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  • Writer's pictureHelen Avaient

New Norcia - a town like no other, and its lovely River Walk

Updated: Aug 10, 2020

Whenever I mentioned visiting New Norcia people always mentioned how wonderful their bread is. They were spot on. The breads are baked in a wood fire oven, with temperatures around 260 degrees Celcius. This gives it a rich, chewy, golden crust and a slightly smoky toasted-wheat flavour. Did I mention how delicious it was?

You can also purchase nut cake, pan chocolatti and biscotti baked to traditional recipes. (A hint – if you wish a particular type of bread, ring a day or so before arriving to order it, there is no guarantee what is being baked each day). Whilst there is no actual bakery open to the public here, the bread can be purchased at the gift shop or nearby roadhouse. The roadhouse is close by and sells great coffees.

I recently had the pleasure of discovering for myself the delights of New Norcia, a town just one and a half hours north of Perth, with the peaceful feeling of being a world away. New Norcia is the only monastic town in Australia, and home to Benedictine Monks, a religious order within the Catholic Church. The monks follow the Rule of St Benedict, which has been followed by monks since the sixth century, and they promise to remain at the autonomous monastery for the remainder of their lives. In fact New Norcia is named after the Italian town, Norcia, where St Benedict was born.

With so much to see and do there, this is the first of my three stories on this town.

The monks welcome visitors to come visit the town, either visiting the museum, taking the 2 hour guided town tour that is run at 11am and 1.30pm each day, 7 days a week, or to stay in one of their various accommodation venues. It is not necessary to be religious to stay here.

The Spanish words PAX (Peace) and SALVE (Welcome) are found all over town.

The museum, Art Gallery and Gift shop are open 7 days a week from 9.30am to 4.30pm.

All proceeds from purchases at New Norcia are used by the monks to help preserve this historical and spiritual treasure.

As far back as 1847, only 57 years after the first European settlers came to Australia, Spanish Benedictine Monks arrived in Western Australia and set off into the bush to establish a mission and monastery. They eventually became education providers and now New Norcia is a place of spiritual retreat, a museum and a town that wants to share its changing history with others.

The monastery guesthouses were very inviting. There is no requirement to be religious to stay here, and as it is a working monastery, you need to be respectful. The seating in the common lounge and dining areas allows you to mingle with other guests. Everyone I met there was very friendly.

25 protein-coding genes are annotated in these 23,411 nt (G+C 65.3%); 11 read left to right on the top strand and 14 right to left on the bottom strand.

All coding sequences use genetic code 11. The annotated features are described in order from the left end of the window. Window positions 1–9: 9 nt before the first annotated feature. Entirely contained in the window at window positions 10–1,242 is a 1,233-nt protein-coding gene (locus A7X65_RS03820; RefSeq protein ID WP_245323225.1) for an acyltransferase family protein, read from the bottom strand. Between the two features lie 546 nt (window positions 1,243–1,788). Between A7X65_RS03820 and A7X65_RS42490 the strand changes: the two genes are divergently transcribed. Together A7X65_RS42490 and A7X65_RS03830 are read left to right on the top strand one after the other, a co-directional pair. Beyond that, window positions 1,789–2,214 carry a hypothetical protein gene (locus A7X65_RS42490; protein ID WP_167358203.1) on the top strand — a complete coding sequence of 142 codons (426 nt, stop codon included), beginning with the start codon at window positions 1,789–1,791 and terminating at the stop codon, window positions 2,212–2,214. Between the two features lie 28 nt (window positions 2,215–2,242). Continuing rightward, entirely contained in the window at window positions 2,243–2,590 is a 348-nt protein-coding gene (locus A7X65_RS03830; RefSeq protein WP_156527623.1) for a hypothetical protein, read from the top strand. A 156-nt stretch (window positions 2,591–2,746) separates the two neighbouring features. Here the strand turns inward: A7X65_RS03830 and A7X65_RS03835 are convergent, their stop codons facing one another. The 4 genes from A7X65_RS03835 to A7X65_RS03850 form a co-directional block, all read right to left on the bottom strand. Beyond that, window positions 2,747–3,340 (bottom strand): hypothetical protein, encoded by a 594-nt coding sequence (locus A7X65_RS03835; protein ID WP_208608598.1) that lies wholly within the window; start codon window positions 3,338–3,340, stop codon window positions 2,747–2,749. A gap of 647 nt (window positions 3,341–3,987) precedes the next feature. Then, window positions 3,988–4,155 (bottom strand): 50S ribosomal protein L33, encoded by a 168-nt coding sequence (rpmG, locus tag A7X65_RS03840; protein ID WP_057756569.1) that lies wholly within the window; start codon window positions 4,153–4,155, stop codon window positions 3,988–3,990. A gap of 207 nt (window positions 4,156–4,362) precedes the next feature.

There is a choice of bedrooms, either a single room with shared bathroom facilities, or double rooms with an ensuite. A donation is recommended for staying here and as at August 2020, it is $60 a night including breakfast or $100 per night, including breakfast, lunch, dinner and access to the kitchen with fruit, tea, coffee, biscuits and toast available at any time. This is a bargain.

I stayed one night in each type of room, to experience the difference, and they were both warm and comfortable. There are no need for televisions here, there is so much to see and do, or as a retreat, absolutely nothing to do if you choose. Meals are provided in the shared dining area, and I also attended the optional silent lunch with the monks on one of the days I was there. Other guests were lovely to chat with over the meals and I was even invited to join another group and share their afternoon tea.

Breakfast was self-serve from cereals, fruit grown in the orchard here, to the delicious New Norcia bread baked here.

Lunch and Dinner are both 2 course hot meals served in the communal dining room, and complimentary wine is offered at the tables if you wish to imbibe. The food was delicious and wholesome. The bread is served at both these meals.

There is also overnight caravan and camper space available.

Guests are welcome to attend vespers with the monks before the evening meal, if they wish. It was a pleasant experience to attend with the other guests, and listen to the sound of a pipe organ and the monks singing their vespers.

It is peaceful here. Sitting on one of the many scattered seats in the garden, I can feel the warmth of the winter sun and hear the leaves on the surrounding olive and citrus trees gently rustling. Listen more carefully and birdsong greets you. Large bushes of lavender grow in abundance and as I crush the leaves and flowers between my fingers, the soothing aroma of the lavender reminds me of the smell on my grandmother’s pillows. There is also an inviting scent of wood fires on the air. This is a timeless place that gives you time to slow down and just enjoy being present.